Palindromes have special importance in all nyelvate languages because they help their words heal—important since many of those words have very sensitive feelings. And, as the words healed themselves, that healing energy helped others. So, in underwater cultures, it was common for families of those lost to the land to speak a palindrome, bruise it slightly, and let it be washed up near their loved one in hopes they might heal as well. And heal both Gevrian and the palindrome did, but afterwards he could only function in atmospheres. Still, though his family might never know, they would have been proud of his courage of another sort. And, though at the center of the reis p virelsj, he survived to know and cherish Culev Larsze—who ended that bloody chaos at great personal cost.
† (The words “beshwa nyelvate” do not appear on the marker.)
As Gevrian recovered, he was found by a band of the nomadic warriors, the Urushiol, attracted by nearby hot springs, and legendary for the fierceness and scarification of their fighting and wedding rituals. They intended to make sport of the weak young man, but he defended himself so well, they took him away—not exactly kidnapping him, not exactly inviting him. Gevrian soon became their most fearless warrior, but as their fighting descended into something known as the reis p virelsj (or The Madness), the battle between those who believed in gods and those who believed in the worlds—disgusted, he refused to fight anymore.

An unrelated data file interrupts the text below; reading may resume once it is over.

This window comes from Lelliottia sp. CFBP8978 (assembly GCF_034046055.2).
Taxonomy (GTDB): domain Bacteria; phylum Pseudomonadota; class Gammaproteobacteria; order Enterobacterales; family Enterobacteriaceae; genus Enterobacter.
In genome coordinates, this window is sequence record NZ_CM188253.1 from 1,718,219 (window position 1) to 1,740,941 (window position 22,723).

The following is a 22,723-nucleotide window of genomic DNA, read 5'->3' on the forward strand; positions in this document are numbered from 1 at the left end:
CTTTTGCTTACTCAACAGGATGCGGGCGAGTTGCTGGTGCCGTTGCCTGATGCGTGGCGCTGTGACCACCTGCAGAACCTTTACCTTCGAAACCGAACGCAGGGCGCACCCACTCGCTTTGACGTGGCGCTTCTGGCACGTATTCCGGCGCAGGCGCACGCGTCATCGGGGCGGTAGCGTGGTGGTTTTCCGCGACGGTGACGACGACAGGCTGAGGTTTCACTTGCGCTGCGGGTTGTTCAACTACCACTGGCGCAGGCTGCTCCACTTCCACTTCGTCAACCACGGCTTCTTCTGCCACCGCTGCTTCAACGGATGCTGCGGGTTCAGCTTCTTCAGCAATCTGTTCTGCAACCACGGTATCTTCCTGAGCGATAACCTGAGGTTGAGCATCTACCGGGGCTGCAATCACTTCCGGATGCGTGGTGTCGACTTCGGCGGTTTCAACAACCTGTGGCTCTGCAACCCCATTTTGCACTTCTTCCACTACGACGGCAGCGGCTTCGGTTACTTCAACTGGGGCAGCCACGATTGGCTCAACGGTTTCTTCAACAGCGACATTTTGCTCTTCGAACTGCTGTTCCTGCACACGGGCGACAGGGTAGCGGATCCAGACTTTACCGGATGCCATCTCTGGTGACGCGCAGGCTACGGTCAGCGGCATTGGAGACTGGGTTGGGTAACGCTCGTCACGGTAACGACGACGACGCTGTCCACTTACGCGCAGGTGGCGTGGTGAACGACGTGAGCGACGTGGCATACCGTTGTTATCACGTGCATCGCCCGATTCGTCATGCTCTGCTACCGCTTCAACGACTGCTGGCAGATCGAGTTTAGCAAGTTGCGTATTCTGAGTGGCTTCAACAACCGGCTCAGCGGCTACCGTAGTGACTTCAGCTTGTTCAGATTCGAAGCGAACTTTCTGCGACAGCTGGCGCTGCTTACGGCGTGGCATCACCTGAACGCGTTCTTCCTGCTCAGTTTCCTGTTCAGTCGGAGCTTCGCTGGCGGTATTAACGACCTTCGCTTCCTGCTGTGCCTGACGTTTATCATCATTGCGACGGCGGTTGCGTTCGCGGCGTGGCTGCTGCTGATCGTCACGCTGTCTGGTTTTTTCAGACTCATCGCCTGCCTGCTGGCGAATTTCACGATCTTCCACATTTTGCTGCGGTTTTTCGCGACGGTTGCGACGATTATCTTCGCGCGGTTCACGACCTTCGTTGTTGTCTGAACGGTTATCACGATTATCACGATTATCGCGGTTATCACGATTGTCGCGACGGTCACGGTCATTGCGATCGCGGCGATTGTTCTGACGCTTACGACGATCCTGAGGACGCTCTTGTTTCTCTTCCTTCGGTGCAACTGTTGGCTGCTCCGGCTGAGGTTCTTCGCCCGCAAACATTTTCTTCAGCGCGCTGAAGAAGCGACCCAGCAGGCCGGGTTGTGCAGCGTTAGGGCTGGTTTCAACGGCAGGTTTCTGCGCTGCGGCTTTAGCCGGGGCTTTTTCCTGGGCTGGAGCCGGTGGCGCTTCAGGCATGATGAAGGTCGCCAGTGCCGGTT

He was called a coward by some, but not for long, as he did not leave the battlefield. He would fearlessly go to the worst of the fighting to heal, to help—as stretcher bearer, as medic. And soon even the most headstrong and savage on both sides respected him. After the fiercest and bloodiest, it would seem impossible that he could survive—and yet he would emerge. He would not fight, but used his experience and vision to save himself and those in need.
This went on for years. He did not bristle when people called it luck, but he always said he would know when it was time to stop. Indeed, it was at that point that his path would cross Culev Larsze’s.
Culev Larsze was a brilliant woman who was horrified by the reis p virlesj. So she tricked the Gods into not taking sides. After getting her way, she made a mistake—she smirked. The gods were angry and cursed her by taking away her gift of language. The Urushiol, Gevrian’s adopted people, gave her a loyal sabertooth tiger. The shapes you see here represent the not yet healed nyelvate words that washed up with Gevrian—many believe they are on the very spots.
Palindrome Shapes 1-4
Palindrome Shapes 5-9
Palindrome Shapes 10-14
Palindrome Shapes 15-19
Palindrome Shape 20
Bala Qhova and the Water Moles
- Di Dalam Air di Sini (In these Waters)
- Kehidupan Bala Qhova (The Life of Bala Qhova)
- New Singapore
- A Healing Palindrome